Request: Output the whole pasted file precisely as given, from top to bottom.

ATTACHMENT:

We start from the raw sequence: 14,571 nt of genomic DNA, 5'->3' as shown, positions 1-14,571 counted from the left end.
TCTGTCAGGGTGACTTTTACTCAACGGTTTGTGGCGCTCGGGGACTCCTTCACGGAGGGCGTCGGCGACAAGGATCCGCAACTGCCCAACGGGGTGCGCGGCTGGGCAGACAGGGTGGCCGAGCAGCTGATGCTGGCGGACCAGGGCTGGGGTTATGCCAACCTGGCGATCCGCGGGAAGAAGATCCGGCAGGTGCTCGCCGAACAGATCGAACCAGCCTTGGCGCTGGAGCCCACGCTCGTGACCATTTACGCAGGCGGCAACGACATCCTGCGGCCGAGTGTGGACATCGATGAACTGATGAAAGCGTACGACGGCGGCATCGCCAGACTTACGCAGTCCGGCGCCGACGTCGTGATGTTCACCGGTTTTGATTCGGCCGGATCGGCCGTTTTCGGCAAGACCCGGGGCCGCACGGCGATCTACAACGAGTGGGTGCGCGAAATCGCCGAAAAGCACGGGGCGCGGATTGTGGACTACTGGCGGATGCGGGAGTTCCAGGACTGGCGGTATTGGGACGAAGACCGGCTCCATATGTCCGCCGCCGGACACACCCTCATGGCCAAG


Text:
We start from the raw sequence: 14,571 nt of genomic DNA, 5'->3' as shown, positions 1-14,571 counted from the left end.
TCTGTCAGGGTGACTTTTACTCAACGGTTTGTGGCGCTCGGGGACTCCTTCACGGAGGGCGTCGGCGACAAGGATCCGCAACTGCCCAACGGGGTGCGCGGCTGGGCAGACAGGGTGGCCGAGCAGCTGATGCTGGCGGACCAGGGCTGGGGTTATGCCAACCTGGCGATCCGCGGGAAGAAGATCCGGCAGGTGCTCGCCGAACAGATCGAACCAGCCTTGGCGCTGGAGCCCACGCTCGTGACCATTTACGCAGGCGGCAACGACATCCTGCGGCCGAGTGTGGACATCGATGAACTGATGAAAGCGTACGACGGCGGCATCGCCAGACTTACGCAGTCCGGCGCCGACGTCGTGATGTTCACCGGTTTTGATTCGGCCGGATCGGCCGTTTTCGGCAAGACCCGGGGCCGCACGGCGATCTACAACGAGTGGGTGCGCGAAATCGCCGAAAAGCACGGGGCGCGGATTGTGGACTACTGGCGGATGCGGGAGTTCCAGGACTGGCGGTATTGGGACGAAGACCGGCTCCATATGTCCGCCGCCGGACACACCCTCATGGCCAAG